WanderFood Wednesday: Japanese Year End Soba Noodles

by Samantha Scott
( December 30th, 2014 )

Soba Noodle Soup

Japanese Year End Soba Noodles (Toshikoshi) are a tradition in Japan for starting the new year off fresh. Toshikoshi roughly translates to “year-bridging” or “end of the old year, entering the new year.”

One of the best things about Soba is that there are several ways they can be prepared, and bonus! they are super healthy! Great way to kick start that “eating healthier” resolution you make every year…to begin AFTER the champagne of course.

Soba Noodles are made with buckwheat flour, and are often served with dipping sauces or topped with nori (seaweed). They can be served hot, in a broth, or cold like a salad. Here is just one possible way to make your Japanese Year End Soba Noodle meal:

Japanese Year End Soba Noodles

Ingredients

  • 6 Cups dashi: Dashi is a type of Japanese fish stock and can be found in any Asian market or in Whole Foods

  • 3 Tbsp mirin: Mirin is a very common ingredient in Japanese cooking and is similar to rice wine or sake

  • 2 Tbsp sugar

  • 1/3 cup soy sauce

  • Soba Noodles, about 9-10 oz, cooked according to package directions

  • Shredded Nori (seaweed) and any additional toppings you desire

Directions

1. In a 2 quart saucepan, combine the first 3 ingredients (dashi, mirin and sugar) and bring to a boil over medium heat.

2. Simmer on medium-low for about 3 minutes.

3. Being careful not to bring back up to a boil, slowly add the soy sauce, keeping heat consistent.

4. Fill individual serving bowls with the already cooked noodles and pour broth over them.

5. Top with a small amount of shredded nori or topping of your choice.

6. Enjoy and Happy New Year!

Eat Well, Travel Well ~ Samantha

Photo Credits

Soba Noodles Soup: Jessica Spengler via Flickr

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5 Easy Make-Ahead Nibbles for New Years Eve

by Samantha Scott
( December 30th, 2014 )

Stuffed Mushrooms

Here are 5 Easy Make-Ahead Nibbles for New Year’s Eve. These bites are simple and fresh, but filling enough to last, which is good since it’s a long evening! They are easy to eat in one or two bites—you don’t want to have to set that champagne down for longer than you have to! And lastly, easy to maneuver while standing and mingling, no need to find a place to sit down and best of all, no or minimal clean up since they don’t require silverware!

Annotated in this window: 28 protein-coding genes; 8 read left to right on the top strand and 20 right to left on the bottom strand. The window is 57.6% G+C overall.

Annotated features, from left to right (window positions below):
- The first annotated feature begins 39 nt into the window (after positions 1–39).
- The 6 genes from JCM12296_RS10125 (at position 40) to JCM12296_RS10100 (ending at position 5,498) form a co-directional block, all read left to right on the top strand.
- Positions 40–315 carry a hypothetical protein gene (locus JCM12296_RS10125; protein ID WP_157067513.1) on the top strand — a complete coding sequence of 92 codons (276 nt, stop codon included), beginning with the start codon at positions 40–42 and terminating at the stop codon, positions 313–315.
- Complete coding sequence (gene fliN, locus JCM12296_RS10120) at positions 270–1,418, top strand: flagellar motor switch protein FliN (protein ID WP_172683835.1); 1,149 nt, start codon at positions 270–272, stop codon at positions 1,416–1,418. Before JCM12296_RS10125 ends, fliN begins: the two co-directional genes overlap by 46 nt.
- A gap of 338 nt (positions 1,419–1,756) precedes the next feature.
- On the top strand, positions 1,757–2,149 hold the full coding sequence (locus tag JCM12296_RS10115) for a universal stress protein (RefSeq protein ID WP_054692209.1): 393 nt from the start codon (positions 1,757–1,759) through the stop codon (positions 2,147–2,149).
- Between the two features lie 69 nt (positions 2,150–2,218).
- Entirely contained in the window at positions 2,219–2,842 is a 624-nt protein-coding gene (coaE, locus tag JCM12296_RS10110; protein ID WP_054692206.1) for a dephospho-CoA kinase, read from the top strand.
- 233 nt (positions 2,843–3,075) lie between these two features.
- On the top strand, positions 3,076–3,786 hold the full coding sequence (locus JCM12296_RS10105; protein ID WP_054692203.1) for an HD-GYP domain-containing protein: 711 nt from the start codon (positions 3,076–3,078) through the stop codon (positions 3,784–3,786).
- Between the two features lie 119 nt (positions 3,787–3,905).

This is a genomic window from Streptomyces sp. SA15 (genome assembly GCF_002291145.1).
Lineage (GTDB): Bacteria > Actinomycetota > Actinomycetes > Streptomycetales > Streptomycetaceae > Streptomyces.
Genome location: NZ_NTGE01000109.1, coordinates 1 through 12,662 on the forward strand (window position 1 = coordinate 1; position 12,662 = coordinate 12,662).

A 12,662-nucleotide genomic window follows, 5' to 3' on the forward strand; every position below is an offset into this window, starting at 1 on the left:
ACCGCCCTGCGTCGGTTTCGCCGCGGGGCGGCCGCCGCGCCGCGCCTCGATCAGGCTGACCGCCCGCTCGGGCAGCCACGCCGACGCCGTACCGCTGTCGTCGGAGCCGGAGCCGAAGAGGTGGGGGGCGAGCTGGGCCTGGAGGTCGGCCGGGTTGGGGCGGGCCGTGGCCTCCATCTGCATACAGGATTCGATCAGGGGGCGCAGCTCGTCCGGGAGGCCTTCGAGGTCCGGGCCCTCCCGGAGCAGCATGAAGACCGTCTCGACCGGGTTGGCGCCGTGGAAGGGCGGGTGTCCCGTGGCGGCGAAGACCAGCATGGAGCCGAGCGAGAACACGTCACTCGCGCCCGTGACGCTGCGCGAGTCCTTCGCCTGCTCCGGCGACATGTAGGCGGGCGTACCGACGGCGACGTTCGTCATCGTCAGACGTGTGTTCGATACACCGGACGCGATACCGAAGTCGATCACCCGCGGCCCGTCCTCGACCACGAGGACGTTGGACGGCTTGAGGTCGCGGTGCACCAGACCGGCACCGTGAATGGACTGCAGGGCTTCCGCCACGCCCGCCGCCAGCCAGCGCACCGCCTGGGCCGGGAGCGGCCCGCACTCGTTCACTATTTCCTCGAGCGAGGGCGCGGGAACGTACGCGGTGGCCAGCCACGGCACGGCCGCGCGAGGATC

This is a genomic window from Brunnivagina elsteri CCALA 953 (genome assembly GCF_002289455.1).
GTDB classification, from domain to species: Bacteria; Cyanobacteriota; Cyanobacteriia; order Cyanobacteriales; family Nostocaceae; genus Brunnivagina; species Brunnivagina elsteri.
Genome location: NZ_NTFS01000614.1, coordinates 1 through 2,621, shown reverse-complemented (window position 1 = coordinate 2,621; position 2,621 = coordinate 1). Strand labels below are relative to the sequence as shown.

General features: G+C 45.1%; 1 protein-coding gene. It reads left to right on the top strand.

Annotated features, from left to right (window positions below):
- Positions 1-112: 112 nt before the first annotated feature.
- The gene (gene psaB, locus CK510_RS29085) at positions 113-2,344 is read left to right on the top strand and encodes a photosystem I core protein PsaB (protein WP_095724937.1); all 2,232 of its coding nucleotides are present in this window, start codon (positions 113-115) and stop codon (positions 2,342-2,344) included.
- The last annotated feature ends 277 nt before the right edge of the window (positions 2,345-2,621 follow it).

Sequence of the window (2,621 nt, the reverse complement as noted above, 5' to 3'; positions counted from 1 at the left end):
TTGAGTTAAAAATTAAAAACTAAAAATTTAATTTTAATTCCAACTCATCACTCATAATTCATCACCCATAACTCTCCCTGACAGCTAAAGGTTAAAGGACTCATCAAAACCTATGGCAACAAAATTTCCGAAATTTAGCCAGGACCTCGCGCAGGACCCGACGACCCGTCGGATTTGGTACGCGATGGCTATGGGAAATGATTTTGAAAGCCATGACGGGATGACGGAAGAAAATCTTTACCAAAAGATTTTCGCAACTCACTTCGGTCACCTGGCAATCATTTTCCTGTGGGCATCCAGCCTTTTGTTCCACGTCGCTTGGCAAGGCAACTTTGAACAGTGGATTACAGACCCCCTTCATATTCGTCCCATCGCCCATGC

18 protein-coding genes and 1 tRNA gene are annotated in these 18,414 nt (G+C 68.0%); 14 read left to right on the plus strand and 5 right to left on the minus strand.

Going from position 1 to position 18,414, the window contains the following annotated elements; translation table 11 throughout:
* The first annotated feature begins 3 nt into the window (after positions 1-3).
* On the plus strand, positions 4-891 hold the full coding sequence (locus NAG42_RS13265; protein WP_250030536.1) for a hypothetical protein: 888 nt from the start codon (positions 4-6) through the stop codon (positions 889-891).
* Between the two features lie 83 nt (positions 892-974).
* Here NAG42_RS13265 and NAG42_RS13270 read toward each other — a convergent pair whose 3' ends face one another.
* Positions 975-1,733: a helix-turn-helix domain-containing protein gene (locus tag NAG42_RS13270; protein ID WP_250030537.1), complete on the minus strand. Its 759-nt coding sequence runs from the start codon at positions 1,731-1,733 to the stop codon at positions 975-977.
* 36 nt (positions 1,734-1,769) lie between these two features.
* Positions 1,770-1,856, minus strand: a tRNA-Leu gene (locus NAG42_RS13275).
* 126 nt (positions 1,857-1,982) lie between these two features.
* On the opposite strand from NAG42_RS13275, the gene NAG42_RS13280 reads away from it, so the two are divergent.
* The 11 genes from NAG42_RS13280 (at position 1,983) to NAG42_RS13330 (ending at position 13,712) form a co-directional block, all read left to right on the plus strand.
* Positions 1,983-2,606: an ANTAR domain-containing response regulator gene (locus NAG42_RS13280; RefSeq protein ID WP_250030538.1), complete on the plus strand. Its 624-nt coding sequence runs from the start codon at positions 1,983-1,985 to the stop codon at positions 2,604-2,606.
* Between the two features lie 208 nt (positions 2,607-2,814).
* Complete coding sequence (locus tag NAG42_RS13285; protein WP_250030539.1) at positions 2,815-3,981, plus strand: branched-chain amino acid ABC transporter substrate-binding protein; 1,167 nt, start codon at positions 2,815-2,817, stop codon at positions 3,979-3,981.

1. Stuffed Mushrooms

Fun to make, fun to look at and delicious to eat!

2. Sweet Potato Squares with Lemon-Garlic Mayonnaise

Seasonally appropriate and easy to eat. The perfect balance of sweetness to the primarily savory appetizers.

3. Baked Brie with Herbed Artichoke

Everyone loves cheese right? Baked brie is the pathway to even the snobbiest foodie’s heart.

4. Pistachio and Feta Dip

Adds a brilliant splash of color and a vibrant taste, a perfect dip for crackers or bread.

5. Roasted Grape, Rosemary and Ricotta Toasts

Elegant looking with an exotic yet modern flair.

What are some easy nibbles for New Years Eve that you like to make? HAPPY NEW YEAR!

Eat Well, Travel Well ~ Samantha

Photo Credit: Stacy via Flickr

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WanderFood Wednesday: Dungeness Crab for Christmas Eve

by Samantha Scott
( December 23rd, 2014 )

Dungeness Crab

Happy Christmas Eve! Here in Northern California, a very popular meal on Christmas Eve is Dungeness crab. ‘Tis is the season for this delicious crustacean and people in the Bay Area wait impatiently all year round for the first catch of the winter.

Native to the pacific northwest, Dungeness is a quintessential holiday meal in many households in this area. I remember when I was in elementary school being shocked to learn that other families had crab for Christmas Eve, just like mine did. It was one of the first moments I became aware of how food, place, community and culture can become intertwined.

Cracked Dungeness Crab

There are many ways to serve Dungeness. It’s especially good in salads, but personally I love it best freshly cracked with my family’s homemade sauce. I love that it comes around this time of year because the holidays tend to be more about heavy winter dishes, which is great, but it’s nice to have something so fresh from the ocean around this time.

Happy Holidays!

Do you have a traditional Christmas Eve meal where you live?

Eat Well, Travel Well ~ Samantha

Photo Credits

Dungeness Crab: Tony Fischer via Flickr

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